Doherty and his brothers grew up on this ranch, working weekends in the fields and driving trucks at age 9. Now, in the spring, his crews plow and level the fields, making furrows for the 175 pounds of seed they plant per acre. Warehouse workers soak the rice seeds for 24 hours until they germinate, making them heavy enough to sink to the bottom when crop duster airplanes drop the seeds in 5 inches of water. Once planted, the rice is checked twice a day to make sure water levels don’t evaporate during the region’s hot summers. The rice grows 3 feet high with a golden crown of billowy kernels ready to be harvested in the fall. (Planting this year was delayed due to heavy rain in May.) Each acre yields 4 tons of rice.
“The rice comes up, and the grain gets heavy, and it tips over and the fields get golden,” Doherty says. “Then you drain the fields, heavy equipment cuts the rice and puts it into grain carts, fill it, and take it to the rice dryer facility.”
The next stop is the mill. Each day, about 40 trucks filled with rice come into Farmers’ Rice Cooperative in West Sacramento, a massive industrial complex in its 75th year. After the trucks are weighed, the rice is put through a giant dryer for two days to reduce moisture content. The next step is an intricate process that inspects the rice for damage, insects, rocks and dirt before it goes through separators. Brown rice has its outer hull removed, while white rice has the hull and second layer of bran removed (both come through the same plant). The white rice goes through two rollers that pop the hulls off, and a machine “polishes” the kernels to make them whiter. Machines remove shorter pieces, and faulty kernels are used for beer and pet food.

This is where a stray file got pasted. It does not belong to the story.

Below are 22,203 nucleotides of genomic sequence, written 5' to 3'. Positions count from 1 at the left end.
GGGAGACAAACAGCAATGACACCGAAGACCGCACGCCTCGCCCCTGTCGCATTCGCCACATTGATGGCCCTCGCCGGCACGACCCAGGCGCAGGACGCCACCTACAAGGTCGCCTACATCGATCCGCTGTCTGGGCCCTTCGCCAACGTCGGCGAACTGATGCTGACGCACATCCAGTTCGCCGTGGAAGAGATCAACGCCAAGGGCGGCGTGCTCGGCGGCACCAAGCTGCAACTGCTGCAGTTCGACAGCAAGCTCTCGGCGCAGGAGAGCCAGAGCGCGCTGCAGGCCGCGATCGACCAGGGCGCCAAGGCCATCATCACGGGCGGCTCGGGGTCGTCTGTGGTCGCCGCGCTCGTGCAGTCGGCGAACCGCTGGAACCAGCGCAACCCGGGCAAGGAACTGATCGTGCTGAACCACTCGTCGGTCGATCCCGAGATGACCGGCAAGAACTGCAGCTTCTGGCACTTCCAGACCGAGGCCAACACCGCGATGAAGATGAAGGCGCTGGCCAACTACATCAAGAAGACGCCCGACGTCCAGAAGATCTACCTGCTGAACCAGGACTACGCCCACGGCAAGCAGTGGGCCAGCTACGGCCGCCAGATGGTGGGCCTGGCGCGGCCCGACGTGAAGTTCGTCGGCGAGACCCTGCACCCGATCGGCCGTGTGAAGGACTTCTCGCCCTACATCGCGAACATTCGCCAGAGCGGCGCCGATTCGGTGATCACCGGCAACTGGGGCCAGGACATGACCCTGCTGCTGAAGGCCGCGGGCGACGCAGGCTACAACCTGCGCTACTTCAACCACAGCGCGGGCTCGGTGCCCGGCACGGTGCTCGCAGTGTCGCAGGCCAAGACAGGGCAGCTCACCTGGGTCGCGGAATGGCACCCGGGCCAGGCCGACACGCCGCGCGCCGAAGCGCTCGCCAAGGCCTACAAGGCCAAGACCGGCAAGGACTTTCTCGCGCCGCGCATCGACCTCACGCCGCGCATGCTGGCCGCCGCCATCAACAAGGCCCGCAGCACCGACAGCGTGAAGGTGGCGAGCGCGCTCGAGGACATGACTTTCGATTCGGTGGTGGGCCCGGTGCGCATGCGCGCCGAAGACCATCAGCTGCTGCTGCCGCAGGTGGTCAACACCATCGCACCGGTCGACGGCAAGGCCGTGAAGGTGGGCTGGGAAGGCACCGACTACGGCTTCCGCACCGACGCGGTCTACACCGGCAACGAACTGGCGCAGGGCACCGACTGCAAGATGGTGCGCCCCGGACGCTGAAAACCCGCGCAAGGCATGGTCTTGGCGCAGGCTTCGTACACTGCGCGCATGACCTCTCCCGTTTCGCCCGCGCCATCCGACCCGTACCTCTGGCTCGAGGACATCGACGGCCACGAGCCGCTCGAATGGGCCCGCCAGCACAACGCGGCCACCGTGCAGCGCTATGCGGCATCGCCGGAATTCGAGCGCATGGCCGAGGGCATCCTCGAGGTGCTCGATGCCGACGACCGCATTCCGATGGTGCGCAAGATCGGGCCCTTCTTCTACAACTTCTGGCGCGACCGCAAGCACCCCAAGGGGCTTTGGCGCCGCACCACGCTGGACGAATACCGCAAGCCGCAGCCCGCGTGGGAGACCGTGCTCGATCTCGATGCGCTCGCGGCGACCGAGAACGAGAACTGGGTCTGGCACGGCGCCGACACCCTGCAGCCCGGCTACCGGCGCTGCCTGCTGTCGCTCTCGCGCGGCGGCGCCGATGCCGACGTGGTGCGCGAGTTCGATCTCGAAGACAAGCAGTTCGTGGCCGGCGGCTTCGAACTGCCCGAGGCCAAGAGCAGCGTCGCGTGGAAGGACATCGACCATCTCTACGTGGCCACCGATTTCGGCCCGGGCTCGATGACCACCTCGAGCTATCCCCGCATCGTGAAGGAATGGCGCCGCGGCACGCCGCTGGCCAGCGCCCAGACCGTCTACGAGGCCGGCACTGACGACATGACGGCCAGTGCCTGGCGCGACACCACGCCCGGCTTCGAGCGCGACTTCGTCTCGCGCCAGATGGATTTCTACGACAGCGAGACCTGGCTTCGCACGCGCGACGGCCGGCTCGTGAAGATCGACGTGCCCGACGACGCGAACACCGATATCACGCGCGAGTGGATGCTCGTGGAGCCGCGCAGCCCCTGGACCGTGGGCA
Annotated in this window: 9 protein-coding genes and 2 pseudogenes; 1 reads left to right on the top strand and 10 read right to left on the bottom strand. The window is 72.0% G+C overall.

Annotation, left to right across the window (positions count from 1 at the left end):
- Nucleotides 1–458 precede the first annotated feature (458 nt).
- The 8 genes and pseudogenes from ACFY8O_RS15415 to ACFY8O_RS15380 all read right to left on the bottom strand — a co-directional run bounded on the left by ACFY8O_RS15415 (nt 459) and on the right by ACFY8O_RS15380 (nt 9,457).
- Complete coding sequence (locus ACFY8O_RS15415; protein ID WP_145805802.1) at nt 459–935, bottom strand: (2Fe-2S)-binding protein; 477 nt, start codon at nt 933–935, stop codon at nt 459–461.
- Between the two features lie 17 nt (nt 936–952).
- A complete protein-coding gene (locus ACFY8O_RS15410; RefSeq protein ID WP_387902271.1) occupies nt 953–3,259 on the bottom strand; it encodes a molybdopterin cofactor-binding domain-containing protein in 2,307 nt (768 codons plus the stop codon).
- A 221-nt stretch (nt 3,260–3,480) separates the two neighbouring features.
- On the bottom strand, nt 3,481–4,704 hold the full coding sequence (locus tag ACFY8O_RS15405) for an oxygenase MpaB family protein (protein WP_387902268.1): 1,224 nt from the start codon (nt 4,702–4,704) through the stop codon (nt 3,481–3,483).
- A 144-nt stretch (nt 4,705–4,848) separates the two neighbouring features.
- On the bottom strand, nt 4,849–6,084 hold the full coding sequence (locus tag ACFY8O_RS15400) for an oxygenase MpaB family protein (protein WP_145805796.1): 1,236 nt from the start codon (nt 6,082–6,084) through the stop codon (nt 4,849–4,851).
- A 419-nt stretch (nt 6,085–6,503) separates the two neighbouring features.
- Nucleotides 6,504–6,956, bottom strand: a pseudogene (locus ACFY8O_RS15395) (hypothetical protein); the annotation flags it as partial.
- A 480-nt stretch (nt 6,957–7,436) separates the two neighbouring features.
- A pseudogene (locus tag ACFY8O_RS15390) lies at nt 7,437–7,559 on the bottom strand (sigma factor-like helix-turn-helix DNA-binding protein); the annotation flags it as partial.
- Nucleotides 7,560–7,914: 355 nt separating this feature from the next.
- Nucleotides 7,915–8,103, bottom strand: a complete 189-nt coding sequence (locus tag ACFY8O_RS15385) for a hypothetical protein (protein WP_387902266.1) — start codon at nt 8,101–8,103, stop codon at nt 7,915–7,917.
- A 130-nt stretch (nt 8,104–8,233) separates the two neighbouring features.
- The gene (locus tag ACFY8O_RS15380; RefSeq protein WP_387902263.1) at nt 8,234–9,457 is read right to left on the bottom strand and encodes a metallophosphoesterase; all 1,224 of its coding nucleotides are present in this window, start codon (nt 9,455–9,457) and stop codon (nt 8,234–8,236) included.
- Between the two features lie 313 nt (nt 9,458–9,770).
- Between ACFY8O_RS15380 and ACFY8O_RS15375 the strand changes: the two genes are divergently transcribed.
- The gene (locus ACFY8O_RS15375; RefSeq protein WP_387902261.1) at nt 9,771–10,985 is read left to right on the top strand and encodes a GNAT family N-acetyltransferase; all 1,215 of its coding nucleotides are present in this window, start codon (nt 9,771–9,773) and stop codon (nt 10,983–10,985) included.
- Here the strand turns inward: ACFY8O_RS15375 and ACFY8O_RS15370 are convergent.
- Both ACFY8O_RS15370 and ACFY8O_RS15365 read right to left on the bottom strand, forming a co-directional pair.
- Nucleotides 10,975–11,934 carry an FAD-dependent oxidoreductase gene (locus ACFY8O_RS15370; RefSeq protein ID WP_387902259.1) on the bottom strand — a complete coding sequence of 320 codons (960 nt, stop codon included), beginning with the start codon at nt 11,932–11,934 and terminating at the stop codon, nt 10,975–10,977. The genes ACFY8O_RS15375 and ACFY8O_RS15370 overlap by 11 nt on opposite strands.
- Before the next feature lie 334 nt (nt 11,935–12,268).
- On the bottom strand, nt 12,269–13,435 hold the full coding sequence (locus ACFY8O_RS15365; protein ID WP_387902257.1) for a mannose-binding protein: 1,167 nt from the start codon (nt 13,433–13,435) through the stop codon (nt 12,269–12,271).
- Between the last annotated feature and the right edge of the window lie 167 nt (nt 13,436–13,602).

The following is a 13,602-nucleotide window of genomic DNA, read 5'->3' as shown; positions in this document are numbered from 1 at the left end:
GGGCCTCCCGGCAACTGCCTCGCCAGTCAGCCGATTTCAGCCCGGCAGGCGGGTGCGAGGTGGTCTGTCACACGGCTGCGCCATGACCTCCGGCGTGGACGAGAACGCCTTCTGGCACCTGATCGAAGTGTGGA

“It will go through an optical sorter, which believe it or not, every kernel is looked at by a camera, and if it sees a defect of a size and intensity that is unacceptable, there’s a little puff of air that will pop it out of the stream,” explains Joe Alves, director of milling at Farmers’ Rice Cooperative.
“We’re the largest producer of sushi rice, that short, medium rice we find in sushi and Korean cuisine. We grow all the sushi rice in the United States. Whether you’re eating sushi in New York, Dallas or here in Sacramento, it’s all rice grown right here in the Sacramento Valley.” Tim Johnson, president and CEO, California Rice Commission
Once ready, the rice is packed in sacks ranging from 2 pounds to 1 ton, with labels in different languages for shipping all over the world. Noisy forklifts move across the massive factory floor, transporting the packaged rice to trucks that will take it to its next destination domestically or to the ports in Sacramento and Stockton to be shipped overseas.
Sushi and Beyond
The state’s rice industry has benefited greatly from the growing popularity of sushi throughout the world. According to Japan’s Ministry of Agriculture, Forestry and Fisheries, there were nearly 120,000 Japanese restaurants outside of Japan as of October 2017, a 30 percent increase from 2015 and five times more than its first study in 2006. And, according to the report, more than 25,000 of these restaurants are in North America.
“We’re the largest producer of sushi rice, that short, medium rice we find in sushi and Korean cuisine,” Johnson says. “We grow all the sushi rice in the United States. Whether you’re eating sushi in New York, Dallas or here in Sacramento, it’s all rice grown right here in the Sacramento Valley.”
Mikuni, a popular sushi restaurant with nine locations, is the largest user of California rice in the Sacramento region. The rice grown in the Sacramento Valley is a medium grain, sticky rice called Japonica, perfect for sushi and Asian dishes. Daniel Schmook, Mikuni’s executive chef, orders roughly 40,000 pounds a month, and the chain has a chef at each location whose sole job is to cook rice with its secret recipe. Batches are cooked 10 pounds at a time, with 20-30 batches each day, Schmook says. “It goes into everything,” he says. Mikuni also uses about 650 cases of rice bran oil, another rice by-product, each month.